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Tougher penalties clear Senate panel
WASHINGTON – In Congress’ first gun votes since the Newtown, Conn., nightmare, the Senate Judiciary Committee voted Thursday to toughen federal penalties against illegal firearms purchases, even as senators signaled that a deep partisan divide remained over gun curbs.
The Democratic-led panel voted 11-7 to impose penalties of up to 25 years for people who legally buy firearms but give them to someone else for use in a crime or to people legally barred from acquiring weapons. The panel’s top Republican, Sen. Charles Grassley of Iowa, cast the only GOP vote for the measure.

Georgia weighs guns for mentally ill

– While some states push to tighten gun control laws after the Connecticut school massacre, lawmakers in gun-friendly Georgia want to ease rules that prohibit some mentally ill people from getting licenses to carry firearms.

Legislators in Georgia’s House voted 117-56 on Thursday to allow people who have voluntarily sought inpatient treatment for mental illness or substance abuse to get licenses.

The same bill would force officials to check on whether applicants have received involuntary treatment in the past five years before issuing licenses.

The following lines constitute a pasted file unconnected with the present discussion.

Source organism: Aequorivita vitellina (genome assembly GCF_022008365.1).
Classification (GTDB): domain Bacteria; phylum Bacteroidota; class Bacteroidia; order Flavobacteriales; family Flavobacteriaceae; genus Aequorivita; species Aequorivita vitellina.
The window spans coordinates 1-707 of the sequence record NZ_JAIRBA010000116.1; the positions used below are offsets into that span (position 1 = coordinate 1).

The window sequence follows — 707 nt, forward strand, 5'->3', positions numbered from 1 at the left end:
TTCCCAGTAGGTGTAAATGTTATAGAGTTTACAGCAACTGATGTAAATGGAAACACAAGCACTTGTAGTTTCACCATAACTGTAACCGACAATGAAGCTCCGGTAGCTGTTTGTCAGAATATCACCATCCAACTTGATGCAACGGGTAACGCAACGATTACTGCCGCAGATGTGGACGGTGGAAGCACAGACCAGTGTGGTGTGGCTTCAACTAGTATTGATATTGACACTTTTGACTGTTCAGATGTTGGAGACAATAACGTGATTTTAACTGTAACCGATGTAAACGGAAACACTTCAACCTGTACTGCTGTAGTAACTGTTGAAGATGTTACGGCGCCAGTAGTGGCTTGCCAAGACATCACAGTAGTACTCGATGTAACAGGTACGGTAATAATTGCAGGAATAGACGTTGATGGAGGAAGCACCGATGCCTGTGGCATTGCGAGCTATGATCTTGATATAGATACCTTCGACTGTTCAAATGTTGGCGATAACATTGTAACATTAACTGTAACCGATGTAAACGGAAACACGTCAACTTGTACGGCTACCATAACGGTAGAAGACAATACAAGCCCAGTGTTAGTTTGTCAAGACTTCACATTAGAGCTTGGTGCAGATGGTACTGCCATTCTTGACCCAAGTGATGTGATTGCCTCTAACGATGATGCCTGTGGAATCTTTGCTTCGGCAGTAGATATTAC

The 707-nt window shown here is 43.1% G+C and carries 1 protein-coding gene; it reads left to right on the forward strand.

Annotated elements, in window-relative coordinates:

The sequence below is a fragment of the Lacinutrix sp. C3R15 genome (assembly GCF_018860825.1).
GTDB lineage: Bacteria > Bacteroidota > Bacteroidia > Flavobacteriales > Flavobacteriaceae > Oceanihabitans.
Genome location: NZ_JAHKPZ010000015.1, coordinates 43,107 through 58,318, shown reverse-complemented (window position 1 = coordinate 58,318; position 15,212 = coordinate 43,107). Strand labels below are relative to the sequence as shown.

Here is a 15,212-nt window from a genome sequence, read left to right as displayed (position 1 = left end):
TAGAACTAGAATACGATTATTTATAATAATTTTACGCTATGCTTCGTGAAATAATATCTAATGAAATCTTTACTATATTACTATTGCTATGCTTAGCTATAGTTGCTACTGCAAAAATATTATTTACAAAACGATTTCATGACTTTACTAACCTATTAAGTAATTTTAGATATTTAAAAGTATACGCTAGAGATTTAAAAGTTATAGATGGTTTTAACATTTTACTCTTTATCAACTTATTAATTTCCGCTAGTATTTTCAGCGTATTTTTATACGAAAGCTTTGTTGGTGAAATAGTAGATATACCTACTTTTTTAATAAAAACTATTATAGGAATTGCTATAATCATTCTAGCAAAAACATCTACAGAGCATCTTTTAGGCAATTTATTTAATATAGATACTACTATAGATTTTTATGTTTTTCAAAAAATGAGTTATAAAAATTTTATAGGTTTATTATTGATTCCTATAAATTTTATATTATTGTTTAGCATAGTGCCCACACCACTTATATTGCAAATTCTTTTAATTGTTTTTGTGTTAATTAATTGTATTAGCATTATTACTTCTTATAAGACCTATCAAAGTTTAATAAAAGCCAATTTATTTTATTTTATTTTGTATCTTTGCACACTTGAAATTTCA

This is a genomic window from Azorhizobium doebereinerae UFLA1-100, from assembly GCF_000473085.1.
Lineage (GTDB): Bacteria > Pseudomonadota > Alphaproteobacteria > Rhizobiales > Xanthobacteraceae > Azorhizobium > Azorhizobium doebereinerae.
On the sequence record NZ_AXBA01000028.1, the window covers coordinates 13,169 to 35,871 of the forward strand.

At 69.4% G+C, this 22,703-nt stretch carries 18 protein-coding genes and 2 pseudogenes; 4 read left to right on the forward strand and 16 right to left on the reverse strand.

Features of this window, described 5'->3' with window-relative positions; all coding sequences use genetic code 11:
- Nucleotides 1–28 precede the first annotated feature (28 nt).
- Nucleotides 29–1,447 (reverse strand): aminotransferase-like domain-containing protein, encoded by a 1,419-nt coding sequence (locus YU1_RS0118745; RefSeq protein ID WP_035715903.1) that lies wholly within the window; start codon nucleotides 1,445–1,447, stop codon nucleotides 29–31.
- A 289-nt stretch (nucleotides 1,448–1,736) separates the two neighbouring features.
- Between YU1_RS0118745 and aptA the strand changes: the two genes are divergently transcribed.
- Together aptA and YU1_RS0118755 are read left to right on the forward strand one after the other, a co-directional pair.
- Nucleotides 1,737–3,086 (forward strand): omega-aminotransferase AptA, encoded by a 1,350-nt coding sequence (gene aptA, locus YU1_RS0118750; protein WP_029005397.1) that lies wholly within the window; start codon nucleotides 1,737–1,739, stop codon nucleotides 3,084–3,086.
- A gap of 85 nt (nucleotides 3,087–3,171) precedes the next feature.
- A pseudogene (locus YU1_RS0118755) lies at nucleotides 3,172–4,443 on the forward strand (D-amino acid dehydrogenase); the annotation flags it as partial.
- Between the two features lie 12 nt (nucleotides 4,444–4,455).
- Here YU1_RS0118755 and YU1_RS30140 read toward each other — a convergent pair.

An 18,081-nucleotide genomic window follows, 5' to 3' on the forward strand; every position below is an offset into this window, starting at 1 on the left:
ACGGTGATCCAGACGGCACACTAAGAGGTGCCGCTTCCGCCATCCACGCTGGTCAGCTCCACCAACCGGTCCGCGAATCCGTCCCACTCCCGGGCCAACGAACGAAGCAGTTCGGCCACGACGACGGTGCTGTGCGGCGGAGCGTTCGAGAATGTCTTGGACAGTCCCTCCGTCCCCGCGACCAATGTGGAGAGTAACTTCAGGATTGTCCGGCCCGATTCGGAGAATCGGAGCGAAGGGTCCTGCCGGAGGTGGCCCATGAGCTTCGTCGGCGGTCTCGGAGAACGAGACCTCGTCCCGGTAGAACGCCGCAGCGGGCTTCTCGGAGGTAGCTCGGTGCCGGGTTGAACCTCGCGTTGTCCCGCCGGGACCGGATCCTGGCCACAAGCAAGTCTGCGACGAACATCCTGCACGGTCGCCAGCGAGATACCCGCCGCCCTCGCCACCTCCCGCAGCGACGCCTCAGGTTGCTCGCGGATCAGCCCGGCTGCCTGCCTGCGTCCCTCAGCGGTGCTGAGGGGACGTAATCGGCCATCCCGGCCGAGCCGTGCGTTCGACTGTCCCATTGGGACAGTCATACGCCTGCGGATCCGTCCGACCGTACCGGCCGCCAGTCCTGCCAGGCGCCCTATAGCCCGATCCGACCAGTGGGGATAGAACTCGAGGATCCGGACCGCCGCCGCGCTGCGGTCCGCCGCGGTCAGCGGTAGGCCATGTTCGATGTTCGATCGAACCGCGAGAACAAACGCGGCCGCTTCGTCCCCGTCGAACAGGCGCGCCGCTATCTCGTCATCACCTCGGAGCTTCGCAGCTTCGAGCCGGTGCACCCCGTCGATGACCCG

Georgia also may change its laws to allow people to carry guns in churches, bars and on college campuses, contrary to what’s happening elsewhere in the United States.

Judges in Georgia now have discretion over whether to grant a license to carry a weapon to anyone who has received inpatient treatment at a mental hospital or substance abuse treatment center in the last five years, whether it’s voluntary or not.

“Simply being hospitalized doesn’t make a person a criminal or a threat,” said Rep. Rick Jasperse, R-Jasper, the bill sponsor, in a statement. The legislation now heads to the state Senate.

Democrats resisted the proposal, although they conceded it would likely pass in the GOP-dominated House of Representatives.

One prosecutor said he was concerned about distinguishing between voluntary and involuntary treatment.

“My concern would be there’s got to be people who voluntarily seek inpatient treatment who wouldn’t be any less dangerous than if they’re sent there involuntarily,” Cobb County District Attorney Vic Reynolds said Wednesday.

Federal law prohibits giving or selling guns to anyone who judged to be “mentally defective” or those committed to a mental institution. States set their own standards on who can carry weapons.

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